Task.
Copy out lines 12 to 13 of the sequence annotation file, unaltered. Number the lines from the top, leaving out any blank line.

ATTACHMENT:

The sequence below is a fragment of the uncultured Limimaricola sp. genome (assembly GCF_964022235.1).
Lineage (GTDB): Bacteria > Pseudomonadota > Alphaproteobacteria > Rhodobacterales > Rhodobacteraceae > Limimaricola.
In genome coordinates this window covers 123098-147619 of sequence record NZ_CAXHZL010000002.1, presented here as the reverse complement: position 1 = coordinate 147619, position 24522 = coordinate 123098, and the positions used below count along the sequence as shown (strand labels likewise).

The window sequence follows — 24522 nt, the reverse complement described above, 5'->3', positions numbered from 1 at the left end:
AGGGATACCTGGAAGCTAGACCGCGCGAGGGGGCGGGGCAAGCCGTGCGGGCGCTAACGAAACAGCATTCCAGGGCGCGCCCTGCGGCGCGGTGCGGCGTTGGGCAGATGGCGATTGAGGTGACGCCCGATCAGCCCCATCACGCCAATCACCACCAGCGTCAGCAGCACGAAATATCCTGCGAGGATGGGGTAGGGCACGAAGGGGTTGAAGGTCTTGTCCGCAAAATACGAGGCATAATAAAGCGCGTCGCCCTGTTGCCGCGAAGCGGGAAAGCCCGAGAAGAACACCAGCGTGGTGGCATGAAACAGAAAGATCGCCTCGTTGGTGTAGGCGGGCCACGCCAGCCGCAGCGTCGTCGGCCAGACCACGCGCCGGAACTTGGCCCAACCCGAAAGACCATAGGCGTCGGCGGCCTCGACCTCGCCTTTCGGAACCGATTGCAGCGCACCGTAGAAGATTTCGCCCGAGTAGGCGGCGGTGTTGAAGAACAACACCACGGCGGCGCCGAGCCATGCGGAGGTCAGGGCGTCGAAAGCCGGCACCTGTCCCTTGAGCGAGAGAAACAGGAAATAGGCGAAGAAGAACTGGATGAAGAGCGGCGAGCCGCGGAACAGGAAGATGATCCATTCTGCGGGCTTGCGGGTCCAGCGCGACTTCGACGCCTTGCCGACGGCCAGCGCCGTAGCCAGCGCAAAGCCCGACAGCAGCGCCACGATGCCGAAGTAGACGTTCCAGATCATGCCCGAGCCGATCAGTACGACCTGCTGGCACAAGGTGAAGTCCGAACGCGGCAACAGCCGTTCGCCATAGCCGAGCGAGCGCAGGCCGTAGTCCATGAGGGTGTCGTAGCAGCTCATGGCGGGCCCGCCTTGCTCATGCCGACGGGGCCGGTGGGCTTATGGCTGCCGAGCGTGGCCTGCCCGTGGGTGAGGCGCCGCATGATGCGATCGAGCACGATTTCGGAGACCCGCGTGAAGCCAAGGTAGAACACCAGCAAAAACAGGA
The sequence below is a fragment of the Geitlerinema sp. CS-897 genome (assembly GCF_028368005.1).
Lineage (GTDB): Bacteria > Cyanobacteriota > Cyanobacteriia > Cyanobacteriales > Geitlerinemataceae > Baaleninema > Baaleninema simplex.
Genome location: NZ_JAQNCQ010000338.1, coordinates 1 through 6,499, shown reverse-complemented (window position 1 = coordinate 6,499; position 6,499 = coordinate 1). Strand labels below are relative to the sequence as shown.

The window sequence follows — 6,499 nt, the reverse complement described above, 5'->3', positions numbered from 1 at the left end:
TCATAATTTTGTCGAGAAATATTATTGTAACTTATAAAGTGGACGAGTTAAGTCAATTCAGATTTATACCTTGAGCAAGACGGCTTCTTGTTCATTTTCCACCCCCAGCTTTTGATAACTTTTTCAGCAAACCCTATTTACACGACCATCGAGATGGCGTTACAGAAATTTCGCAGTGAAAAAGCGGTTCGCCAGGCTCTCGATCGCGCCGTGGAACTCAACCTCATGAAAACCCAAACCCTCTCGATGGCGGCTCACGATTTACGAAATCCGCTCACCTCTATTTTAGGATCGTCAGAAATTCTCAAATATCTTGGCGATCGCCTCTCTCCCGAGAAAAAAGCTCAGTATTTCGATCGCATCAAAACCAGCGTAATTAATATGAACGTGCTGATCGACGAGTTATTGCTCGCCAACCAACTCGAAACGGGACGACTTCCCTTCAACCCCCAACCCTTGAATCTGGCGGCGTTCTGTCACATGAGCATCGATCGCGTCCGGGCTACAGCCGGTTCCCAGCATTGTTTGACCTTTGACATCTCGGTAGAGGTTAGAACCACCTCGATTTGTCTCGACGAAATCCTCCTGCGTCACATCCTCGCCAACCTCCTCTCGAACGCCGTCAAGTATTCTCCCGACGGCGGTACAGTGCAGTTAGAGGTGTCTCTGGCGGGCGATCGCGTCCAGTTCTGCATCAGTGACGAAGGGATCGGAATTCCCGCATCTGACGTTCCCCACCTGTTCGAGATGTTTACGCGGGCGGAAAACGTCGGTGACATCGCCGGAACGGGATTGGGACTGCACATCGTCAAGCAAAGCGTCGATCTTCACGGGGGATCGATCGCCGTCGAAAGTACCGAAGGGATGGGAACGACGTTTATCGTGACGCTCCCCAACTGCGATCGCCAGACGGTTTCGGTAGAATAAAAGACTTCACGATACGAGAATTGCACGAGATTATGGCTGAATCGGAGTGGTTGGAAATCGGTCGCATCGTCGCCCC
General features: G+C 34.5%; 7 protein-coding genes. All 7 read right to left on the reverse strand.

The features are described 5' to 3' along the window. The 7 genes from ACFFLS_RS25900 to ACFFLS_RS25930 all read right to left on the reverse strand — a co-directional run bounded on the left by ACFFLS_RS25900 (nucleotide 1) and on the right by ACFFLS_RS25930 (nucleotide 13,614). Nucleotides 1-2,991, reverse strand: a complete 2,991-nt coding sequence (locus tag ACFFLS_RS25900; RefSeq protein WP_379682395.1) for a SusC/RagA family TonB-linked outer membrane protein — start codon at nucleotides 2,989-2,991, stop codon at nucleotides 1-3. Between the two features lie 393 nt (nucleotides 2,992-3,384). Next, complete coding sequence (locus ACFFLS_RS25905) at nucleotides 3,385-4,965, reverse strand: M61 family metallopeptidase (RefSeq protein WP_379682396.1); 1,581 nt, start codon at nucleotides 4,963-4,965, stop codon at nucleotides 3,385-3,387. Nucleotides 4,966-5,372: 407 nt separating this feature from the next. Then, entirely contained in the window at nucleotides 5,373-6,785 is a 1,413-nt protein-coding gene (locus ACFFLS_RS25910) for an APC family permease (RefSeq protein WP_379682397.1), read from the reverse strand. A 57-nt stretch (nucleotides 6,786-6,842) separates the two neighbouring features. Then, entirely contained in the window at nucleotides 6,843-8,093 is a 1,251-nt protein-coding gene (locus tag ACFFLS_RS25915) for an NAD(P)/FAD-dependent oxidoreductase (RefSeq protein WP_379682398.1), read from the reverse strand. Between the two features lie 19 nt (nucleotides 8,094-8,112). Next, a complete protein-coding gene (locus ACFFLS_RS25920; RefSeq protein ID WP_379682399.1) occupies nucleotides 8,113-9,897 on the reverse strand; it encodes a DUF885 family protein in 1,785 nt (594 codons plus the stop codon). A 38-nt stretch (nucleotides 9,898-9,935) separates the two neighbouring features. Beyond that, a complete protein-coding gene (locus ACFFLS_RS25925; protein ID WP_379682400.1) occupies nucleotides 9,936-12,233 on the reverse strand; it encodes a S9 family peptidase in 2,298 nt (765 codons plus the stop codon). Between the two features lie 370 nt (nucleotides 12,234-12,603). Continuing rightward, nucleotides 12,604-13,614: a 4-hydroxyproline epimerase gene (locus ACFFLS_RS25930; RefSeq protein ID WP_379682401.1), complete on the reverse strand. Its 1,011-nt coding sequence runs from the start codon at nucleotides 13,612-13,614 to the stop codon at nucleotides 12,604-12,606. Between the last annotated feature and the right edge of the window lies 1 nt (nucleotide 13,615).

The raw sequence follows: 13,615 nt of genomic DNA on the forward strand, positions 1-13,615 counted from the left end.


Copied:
The features are described 5' to 3' along the window. The 7 genes from ACFFLS_RS25900 to ACFFLS_RS25930 all read right to left on the reverse strand — a co-directional run bounded on the left by ACFFLS_RS25900 (nucleotide 1) and on the right by ACFFLS_RS25930 (nucleotide 13,614). Nucleotides 1-2,991, reverse strand: a complete 2,991-nt coding sequence (locus tag ACFFLS_RS25900; RefSeq protein WP_379682395.1) for a SusC/RagA family TonB-linked outer membrane protein — start codon at nucleotides 2,989-2,991, stop codon at nucleotides 1-3. Between the two features lie 393 nt (nucleotides 2,992-3,384). Next, complete coding sequence (locus ACFFLS_RS25905) at nucleotides 3,385-4,965, reverse strand: M61 family metallopeptidase (RefSeq protein WP_379682396.1); 1,581 nt, start codon at nucleotides 4,963-4,965, stop codon at nucleotides 3,385-3,387. Nucleotides 4,966-5,372: 407 nt separating this feature from the next. Then, entirely contained in the window at nucleotides 5,373-6,785 is a 1,413-nt protein-coding gene (locus ACFFLS_RS25910) for an APC family permease (RefSeq protein WP_379682397.1), read from the reverse strand. A 57-nt stretch (nucleotides 6,786-6,842) separates the two neighbouring features. Then, entirely contained in the window at nucleotides 6,843-8,093 is a 1,251-nt protein-coding gene (locus tag ACFFLS_RS25915) for an NAD(P)/FAD-dependent oxidoreductase (RefSeq protein WP_379682398.1), read from the reverse strand. Between the two features lie 19 nt (nucleotides 8,094-8,112). Next, a complete protein-coding gene (locus ACFFLS_RS25920; RefSeq protein ID WP_379682399.1) occupies nucleotides 8,113-9,897 on the reverse strand; it encodes a DUF885 family protein in 1,785 nt (594 codons plus the stop codon). A 38-nt stretch (nucleotides 9,898-9,935) separates the two neighbouring features. Beyond that, a complete protein-coding gene (locus ACFFLS_RS25925; protein ID WP_379682400.1) occupies nucleotides 9,936-12,233 on the reverse strand; it encodes a S9 family peptidase in 2,298 nt (765 codons plus the stop codon). Between the two features lie 370 nt (nucleotides 12,234-12,603). Continuing rightward, nucleotides 12,604-13,614: a 4-hydroxyproline epimerase gene (locus ACFFLS_RS25930; RefSeq protein ID WP_379682401.1), complete on the reverse strand. Its 1,011-nt coding sequence runs from the start codon at nucleotides 13,612-13,614 to the stop codon at nucleotides 12,604-12,606. Between the last annotated feature and the right edge of the window lies 1 nt (nucleotide 13,615).

The raw sequence follows: 13,615 nt of genomic DNA on the forward strand, positions 1-13,615 counted from the left end.